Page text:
Supplier collaboration drives auto innovations

Lauren Hilgers

Published: April 27, 2012 6:00 am ET

DuPont Performance Polymers’ Woong Chung, Chery Automobile’s Weijian Sun and DSM’s Dan Bishop discuss the importance of collaboration between China’s automakers and their material suppliers at the China Plastics in Automotive conference, held April 17 in Shanghai. (Plastics News photo by Laurence Mak/Ginger Advertising)

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Topics Automotive, Materials, Design

SHANGHAI (April 27, 12:10 p.m. ET) — China’s automotive market is dominated by big domestic players. International brands, more often than not, partner with local companies to gain easier access to the market. Plastics companies interested in the market must also work with local OEMs.

At the China Plastics in Automotive conference, Weijian Sun from Chinese automaker Chery Automobile Co. Ltd., Woong Chung from DuPont Co.’s Performance Polymers business and Dan Bishop with Herleen, Netherlands-based DSM NV gave their perspectives on collaboration and the needs of China’s automakers.

“Suppliers start at the product development stage,” said Sun, chief engineer of vehicle engineering and testing for Wuhu-based Chery and director of its Material Engineering division. “We have to consider costs, look at available material supply and we hope that we can work together.”  

Suppliers should be prepared to offer their own ideas on possible applications and solutions to problems that automakers might run into, Sun said at the April 17 conference in Shanghai.

“We want to talk about cars using plastic,” he said. “The application of environmentally friendly materials is increasing. We are coming up with new needs regarding the property of materials.” He pointed out that in places like Japan, bio-based polylactic acid resin already is being applied to vehicles, while China is still in research and development stages.

However, he said, China’s government is putting emphasis on the development of electronic vehicles, creating a need for lighter materials in automobiles. “Electronic cars have attracted attention globally, so we need to work with world-class institutions to make the best possible product,” Sun said.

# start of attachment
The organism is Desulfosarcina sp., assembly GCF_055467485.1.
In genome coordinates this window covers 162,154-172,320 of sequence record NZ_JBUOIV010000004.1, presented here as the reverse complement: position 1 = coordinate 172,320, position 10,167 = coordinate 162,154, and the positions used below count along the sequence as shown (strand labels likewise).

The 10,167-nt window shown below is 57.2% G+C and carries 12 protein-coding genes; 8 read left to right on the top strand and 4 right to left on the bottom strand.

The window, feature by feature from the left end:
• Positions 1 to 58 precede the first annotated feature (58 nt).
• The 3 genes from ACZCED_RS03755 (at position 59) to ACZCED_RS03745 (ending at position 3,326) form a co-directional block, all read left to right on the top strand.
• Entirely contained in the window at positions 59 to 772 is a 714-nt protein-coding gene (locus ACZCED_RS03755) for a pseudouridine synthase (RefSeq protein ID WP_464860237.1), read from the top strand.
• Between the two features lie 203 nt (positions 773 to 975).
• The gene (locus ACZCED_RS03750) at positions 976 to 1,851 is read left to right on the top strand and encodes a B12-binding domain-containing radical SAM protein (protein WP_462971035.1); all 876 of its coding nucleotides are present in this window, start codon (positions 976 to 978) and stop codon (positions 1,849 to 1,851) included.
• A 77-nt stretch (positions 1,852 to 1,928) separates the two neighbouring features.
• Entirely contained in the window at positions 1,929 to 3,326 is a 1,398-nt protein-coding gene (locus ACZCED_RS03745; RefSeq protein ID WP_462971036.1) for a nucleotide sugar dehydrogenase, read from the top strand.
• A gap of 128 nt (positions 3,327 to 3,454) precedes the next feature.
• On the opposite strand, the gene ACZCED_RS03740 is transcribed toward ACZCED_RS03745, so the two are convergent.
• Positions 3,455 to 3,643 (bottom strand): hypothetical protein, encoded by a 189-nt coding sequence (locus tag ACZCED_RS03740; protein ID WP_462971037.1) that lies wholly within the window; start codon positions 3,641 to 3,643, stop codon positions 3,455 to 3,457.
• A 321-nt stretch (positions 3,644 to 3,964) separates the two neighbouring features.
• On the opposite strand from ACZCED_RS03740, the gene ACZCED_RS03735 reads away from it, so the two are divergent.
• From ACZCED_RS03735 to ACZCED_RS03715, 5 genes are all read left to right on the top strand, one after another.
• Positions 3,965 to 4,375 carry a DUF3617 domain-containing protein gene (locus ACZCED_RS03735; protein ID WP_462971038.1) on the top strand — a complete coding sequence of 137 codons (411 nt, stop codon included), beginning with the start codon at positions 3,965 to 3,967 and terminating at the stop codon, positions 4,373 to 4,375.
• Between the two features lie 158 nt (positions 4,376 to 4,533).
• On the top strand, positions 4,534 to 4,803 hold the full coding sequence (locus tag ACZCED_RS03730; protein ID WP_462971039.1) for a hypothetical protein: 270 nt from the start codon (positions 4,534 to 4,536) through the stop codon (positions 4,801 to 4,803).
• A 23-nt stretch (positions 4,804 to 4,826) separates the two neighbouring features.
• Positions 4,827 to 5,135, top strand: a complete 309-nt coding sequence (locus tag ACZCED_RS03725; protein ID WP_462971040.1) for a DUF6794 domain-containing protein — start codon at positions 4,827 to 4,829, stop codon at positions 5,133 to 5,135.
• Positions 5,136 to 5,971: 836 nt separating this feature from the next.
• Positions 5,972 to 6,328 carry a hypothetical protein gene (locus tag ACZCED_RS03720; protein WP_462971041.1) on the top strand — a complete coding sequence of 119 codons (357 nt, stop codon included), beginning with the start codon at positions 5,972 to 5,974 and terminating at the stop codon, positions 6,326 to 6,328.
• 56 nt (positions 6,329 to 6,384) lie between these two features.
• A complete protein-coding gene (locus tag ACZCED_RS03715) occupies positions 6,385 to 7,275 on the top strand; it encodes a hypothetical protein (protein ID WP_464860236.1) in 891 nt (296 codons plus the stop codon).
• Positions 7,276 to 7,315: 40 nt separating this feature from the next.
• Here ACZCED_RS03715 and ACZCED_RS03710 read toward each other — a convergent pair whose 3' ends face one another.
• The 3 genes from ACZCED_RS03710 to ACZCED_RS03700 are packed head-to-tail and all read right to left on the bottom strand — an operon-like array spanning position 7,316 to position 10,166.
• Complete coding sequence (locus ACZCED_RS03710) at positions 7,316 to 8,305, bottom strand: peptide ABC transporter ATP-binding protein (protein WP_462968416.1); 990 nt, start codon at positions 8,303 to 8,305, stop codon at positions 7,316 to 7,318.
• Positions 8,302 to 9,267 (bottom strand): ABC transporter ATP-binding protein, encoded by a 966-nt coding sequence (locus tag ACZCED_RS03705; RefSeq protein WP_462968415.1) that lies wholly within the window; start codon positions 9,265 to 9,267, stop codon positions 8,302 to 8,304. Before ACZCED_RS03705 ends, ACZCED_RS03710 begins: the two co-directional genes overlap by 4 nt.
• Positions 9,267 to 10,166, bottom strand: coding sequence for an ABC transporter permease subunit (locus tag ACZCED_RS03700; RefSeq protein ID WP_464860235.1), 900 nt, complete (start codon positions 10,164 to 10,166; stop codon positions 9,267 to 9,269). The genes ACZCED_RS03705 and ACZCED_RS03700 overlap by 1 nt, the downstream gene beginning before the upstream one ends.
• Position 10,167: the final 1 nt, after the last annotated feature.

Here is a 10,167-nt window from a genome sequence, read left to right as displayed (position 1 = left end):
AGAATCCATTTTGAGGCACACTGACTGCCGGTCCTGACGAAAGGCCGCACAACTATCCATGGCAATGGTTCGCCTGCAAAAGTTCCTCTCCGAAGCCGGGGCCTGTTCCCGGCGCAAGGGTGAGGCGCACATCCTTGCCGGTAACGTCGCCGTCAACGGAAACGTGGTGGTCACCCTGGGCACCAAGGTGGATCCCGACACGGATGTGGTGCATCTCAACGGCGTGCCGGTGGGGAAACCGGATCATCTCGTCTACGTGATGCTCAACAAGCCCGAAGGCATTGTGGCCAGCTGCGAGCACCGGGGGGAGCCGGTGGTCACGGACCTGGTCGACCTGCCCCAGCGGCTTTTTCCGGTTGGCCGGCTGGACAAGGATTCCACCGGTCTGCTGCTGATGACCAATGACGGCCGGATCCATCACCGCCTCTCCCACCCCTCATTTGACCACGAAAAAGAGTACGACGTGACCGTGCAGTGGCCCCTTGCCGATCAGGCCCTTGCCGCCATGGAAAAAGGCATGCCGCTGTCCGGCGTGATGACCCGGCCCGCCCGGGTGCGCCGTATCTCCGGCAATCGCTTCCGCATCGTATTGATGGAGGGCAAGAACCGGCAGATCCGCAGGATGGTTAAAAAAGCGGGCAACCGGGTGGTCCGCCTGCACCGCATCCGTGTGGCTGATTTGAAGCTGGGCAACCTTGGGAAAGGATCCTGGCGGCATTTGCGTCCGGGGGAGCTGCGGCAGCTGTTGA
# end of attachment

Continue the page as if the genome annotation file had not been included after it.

As an example, he pointed to a collaborative research center in China that Chery has set up with Wilmington, Del.-based DuPont. “In our country we’ve just started our efforts — many local institutions don’t have substantial experience in terms of research and development.” Such collaborations can help automakers experiment with new materials early in the development process and give material suppliers a better idea of what carmakers are looking for.

DuPont Performance Polymers’ Woong Chung said knowing your customers’ needs is a key component to success. To fulfill the needs of original equipment manufacturers, materials suppliers need to expand their areas of expertise, said Chung, who is global technical services manager. “More than 50 percent of a project’s success comes from material selection,” he said.

He said suppliers should be able to suggest the right material for an application, offer processing know-how, and be available for troubleshooting if a customer runs into problems. They also must keep in mind the cost to the OEM.

“Most of the material suppliers already have the in-house capability for such an automotive part,” Chung said. “So we can support the molding technology and minimize the possibility of a product failing.”

Particularly as China’s automakers become more environmentally aware, materials suppliers also must be clear on environmental benefits of the products it offers, said Dan Bishop, marketing director for DSM Engineering Plastics Asia Pacific. Plastic materials can improve the weight of a vehicle, help reduce fuel consumption and offer new design possibilities.

“One of the older applications that we have in the powertrain is in the timing system,” Bishop said. “We’ve found over the years that this material offers better friction properties at elevated levels.” Less friction, he explained, means less fuel consumption. “We believe friction is one of the overlooked areas where we can reduce the consumption of the vehicle.”

Plastics can also be used in air-intake manifolds, actuators and replacing metal in a vehicle’s chassis and structural parts. “Around the world, automakers are moving into a new trend of optimizing their air-intake manifolds for lowest possible weight and sometimes adjusting to higher temperatures as engines get smaller and smaller,” said Bishop.

Other new applications for plastics include canisters for air-bag systems and low-emission fuel vapor canisters.


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Supplier collaboration drives auto innovations

Lauren Hilgers

Published: April 27, 2012 6:00 am ET

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